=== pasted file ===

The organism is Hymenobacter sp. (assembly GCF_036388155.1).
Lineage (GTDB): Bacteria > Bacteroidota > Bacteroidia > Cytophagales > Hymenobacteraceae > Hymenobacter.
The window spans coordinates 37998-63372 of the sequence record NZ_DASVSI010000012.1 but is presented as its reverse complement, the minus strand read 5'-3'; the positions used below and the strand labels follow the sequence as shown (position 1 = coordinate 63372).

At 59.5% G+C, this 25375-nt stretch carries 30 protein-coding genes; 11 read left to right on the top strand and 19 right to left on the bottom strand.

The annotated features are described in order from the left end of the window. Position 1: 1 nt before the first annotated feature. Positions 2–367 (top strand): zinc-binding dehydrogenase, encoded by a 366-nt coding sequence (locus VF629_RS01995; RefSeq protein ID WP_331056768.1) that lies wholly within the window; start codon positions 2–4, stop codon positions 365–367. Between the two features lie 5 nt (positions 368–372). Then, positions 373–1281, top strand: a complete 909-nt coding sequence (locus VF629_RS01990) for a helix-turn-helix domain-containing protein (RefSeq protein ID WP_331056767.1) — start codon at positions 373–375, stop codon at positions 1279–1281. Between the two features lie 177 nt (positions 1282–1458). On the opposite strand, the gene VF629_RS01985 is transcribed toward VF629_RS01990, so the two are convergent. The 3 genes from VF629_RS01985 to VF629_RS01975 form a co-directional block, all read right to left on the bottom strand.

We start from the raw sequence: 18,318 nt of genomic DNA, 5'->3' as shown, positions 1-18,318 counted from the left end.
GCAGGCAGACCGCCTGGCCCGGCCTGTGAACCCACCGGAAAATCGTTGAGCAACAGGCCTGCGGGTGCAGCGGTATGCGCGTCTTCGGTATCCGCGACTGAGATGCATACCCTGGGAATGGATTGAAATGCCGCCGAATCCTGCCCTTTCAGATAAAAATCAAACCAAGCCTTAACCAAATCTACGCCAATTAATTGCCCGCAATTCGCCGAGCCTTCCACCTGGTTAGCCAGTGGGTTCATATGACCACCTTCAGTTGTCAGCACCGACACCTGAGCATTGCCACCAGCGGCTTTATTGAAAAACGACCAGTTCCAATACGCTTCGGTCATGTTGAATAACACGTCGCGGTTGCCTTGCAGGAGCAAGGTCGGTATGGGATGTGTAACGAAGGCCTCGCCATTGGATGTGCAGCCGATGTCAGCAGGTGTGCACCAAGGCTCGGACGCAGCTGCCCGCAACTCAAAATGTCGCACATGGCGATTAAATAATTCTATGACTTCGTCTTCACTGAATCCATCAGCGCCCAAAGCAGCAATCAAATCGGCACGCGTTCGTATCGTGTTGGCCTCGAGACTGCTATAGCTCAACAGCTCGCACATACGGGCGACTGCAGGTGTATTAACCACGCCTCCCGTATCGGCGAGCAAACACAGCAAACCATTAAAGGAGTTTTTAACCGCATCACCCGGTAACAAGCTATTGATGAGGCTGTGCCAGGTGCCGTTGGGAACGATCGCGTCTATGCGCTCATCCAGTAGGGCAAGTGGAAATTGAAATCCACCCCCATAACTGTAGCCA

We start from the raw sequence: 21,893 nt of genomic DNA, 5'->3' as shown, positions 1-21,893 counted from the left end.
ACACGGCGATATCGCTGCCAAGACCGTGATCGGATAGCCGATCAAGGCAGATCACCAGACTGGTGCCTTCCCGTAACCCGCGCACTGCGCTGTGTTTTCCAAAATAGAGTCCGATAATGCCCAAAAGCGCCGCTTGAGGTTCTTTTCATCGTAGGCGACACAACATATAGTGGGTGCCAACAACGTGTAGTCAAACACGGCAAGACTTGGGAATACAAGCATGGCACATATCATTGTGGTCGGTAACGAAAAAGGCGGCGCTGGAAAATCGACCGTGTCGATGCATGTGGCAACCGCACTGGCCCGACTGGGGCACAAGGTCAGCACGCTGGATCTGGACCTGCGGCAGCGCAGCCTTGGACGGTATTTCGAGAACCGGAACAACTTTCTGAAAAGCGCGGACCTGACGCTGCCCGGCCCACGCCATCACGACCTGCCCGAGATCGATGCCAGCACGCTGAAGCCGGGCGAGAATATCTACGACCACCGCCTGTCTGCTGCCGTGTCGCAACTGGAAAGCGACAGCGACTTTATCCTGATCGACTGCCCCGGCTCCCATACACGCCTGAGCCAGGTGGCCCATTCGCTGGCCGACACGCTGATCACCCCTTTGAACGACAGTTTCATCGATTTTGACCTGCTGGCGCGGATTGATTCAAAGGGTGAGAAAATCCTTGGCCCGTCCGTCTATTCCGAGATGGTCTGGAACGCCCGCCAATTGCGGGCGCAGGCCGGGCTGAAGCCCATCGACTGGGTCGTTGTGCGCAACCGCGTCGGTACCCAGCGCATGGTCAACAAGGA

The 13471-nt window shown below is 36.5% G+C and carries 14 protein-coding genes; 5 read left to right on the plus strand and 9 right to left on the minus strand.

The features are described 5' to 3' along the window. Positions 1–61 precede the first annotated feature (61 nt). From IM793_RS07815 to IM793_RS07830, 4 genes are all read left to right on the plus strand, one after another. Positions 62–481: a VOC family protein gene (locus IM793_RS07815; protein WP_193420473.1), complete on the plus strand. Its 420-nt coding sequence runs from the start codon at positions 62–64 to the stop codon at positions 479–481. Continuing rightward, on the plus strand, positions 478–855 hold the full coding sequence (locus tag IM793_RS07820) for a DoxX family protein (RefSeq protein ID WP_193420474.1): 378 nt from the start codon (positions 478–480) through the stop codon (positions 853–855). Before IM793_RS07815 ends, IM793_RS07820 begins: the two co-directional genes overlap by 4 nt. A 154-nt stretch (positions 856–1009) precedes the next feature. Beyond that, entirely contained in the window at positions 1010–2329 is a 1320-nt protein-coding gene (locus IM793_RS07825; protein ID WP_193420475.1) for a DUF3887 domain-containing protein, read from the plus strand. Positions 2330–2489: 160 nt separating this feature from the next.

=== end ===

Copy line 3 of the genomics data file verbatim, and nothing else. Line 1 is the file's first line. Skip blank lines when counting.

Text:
The window spans coordinates 37998-63372 of the sequence record NZ_DASVSI010000012.1 but is presented as its reverse complement, the minus strand read 5'-3'; the positions used below and the strand labels follow the sequence as shown (position 1 = coordinate 63372).